Bandol, in the south of France in Provence is a sun-drenched wine region along the Mediterranean Sea known for making powerful red and lively rosé wines. The overall region has a long-standing viticultural tradition going back almost 2,600 years, largely started by colonizing Greek settlers and significantly bolstered by each successive wave of settling peoples. Proximity to the port of Marseille has meant that the region has benefited from access to historical, global trade routes, which has placed Provencal wines and the wines of Bandol on tables across the globe.

The principle grape variety of Bandol is Mourvèdre, which must make up at least 50% of the blend in AOC wines. Other allowable grapes are Syrah, Carignan, Grenache and Cinsault, although most of the best producers lean very heavily on Mourvèdre. Stylistically, the red wines are often massively tannic with long aging potential. Both dry and sweet red wines are produced. The rosé wines are light and perfumed, ready for enjoying on a sunny patio with lighter fare. A small percentage of white wine is produced, primarily from Clairette, Bourboulenc and Ugni Blanc, but it almost never gets out of the region. The soil in the vineyards is primarily limestone, sand and silica, which are ideal for growing Mourvèdre.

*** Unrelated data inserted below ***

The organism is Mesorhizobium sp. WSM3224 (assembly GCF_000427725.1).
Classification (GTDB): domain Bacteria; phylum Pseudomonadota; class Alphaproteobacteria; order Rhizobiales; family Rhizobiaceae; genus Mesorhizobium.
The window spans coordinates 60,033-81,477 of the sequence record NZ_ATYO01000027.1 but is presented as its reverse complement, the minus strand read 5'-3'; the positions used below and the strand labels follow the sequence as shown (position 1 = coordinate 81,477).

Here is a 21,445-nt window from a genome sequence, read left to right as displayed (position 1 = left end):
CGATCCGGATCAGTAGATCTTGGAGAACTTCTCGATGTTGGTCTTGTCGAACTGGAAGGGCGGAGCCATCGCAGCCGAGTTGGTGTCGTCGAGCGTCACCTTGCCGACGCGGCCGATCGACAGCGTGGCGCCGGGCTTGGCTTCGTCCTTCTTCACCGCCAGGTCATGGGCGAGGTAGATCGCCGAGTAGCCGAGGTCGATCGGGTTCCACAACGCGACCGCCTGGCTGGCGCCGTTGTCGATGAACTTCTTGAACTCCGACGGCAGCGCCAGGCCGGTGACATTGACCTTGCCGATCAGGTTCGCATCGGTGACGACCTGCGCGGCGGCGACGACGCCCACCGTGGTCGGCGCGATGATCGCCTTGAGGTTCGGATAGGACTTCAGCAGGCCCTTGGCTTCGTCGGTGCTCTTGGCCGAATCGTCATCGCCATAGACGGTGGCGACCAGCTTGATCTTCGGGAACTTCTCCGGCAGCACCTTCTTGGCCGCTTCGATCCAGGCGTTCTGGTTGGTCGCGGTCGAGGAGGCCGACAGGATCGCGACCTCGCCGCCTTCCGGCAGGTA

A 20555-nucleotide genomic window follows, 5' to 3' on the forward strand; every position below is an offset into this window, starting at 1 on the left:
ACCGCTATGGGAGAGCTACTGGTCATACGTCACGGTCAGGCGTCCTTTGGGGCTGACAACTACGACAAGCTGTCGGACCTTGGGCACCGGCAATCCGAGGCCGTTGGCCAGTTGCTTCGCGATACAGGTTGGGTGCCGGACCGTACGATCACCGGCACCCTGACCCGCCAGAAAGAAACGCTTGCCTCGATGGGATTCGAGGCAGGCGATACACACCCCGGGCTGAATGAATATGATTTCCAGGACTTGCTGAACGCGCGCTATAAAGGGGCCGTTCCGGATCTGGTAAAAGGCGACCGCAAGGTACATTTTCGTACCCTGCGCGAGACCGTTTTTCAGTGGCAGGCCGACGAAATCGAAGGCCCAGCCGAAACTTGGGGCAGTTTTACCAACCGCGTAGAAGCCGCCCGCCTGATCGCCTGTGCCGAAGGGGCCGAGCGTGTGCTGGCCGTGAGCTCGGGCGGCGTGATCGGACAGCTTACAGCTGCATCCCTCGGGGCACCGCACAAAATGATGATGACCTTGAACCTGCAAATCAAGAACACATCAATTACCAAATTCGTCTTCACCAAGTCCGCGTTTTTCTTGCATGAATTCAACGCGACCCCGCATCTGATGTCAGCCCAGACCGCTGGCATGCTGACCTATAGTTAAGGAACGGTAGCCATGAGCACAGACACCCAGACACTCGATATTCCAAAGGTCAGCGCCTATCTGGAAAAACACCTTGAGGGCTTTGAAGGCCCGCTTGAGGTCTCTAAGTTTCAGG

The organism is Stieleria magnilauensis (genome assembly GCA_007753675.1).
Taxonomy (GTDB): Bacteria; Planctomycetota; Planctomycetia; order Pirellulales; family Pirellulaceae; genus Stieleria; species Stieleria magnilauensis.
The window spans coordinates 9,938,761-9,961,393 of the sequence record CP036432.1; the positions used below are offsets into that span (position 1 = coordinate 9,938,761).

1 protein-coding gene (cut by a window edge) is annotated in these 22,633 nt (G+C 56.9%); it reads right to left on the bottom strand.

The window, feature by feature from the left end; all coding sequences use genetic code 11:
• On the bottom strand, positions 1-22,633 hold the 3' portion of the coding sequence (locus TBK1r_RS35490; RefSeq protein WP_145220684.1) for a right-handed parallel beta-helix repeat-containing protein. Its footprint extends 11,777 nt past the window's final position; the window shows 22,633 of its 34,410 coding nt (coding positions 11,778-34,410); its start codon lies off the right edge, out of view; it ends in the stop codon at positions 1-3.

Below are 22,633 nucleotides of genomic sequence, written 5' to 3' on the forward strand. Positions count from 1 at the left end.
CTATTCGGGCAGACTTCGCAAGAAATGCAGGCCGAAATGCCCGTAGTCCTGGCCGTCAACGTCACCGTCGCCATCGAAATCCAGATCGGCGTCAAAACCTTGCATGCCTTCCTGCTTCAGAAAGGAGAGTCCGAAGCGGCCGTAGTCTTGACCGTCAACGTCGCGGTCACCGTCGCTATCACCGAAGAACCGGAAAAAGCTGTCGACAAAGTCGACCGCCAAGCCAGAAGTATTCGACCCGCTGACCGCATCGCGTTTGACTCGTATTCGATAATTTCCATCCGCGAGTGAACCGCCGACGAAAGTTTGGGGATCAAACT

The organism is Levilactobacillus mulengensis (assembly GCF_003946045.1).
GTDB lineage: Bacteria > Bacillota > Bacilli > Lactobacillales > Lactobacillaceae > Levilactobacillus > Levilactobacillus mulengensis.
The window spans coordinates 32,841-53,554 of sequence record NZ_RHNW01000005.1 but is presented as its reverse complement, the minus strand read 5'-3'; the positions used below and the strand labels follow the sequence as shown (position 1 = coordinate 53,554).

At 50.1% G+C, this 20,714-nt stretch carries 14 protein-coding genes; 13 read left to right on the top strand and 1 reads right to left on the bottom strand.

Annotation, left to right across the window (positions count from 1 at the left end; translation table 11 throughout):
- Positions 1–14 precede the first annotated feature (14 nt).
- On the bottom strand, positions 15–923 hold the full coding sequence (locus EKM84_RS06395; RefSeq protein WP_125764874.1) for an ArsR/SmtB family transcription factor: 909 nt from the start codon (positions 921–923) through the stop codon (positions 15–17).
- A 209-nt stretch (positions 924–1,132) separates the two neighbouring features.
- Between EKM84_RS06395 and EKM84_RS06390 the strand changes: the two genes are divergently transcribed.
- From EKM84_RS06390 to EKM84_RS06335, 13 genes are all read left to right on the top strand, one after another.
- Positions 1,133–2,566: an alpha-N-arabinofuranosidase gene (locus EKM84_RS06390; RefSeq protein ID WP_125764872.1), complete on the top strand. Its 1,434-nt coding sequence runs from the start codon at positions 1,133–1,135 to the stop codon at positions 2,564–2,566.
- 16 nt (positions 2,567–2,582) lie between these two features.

Château Pradeaux a well-regarded estate owned by the Portalis family since the 18th century, has a reputation for seriously structured, often powerfully tannic wines made almost exclusively from Mourvèdre. The wines are aged in large old casks and are released as much as four years after the harvest. Successive bottle aging is the key to releasing the complexity of these wines, but be prepared to wait a while because the wines unfold very slowly.

The 2005 is the current offering from Pradeaux and it will be a while before the wine is at its full potential. At an average retail price of almost $50 per bottle, it is not cheap, but it is a very special wine with tremendous potential.

My tasting note:

Fresh, lively nose with cherry, allspice and light floral hints. Full-bodied with moderate acidity and firm, tough tannin – good balance. Tight, unyielding palate with sour cherry, tobacco leaf, dried herb and tar. Moderate length – closed with traces of spice and cedar. Needs time – not for the faint of heart.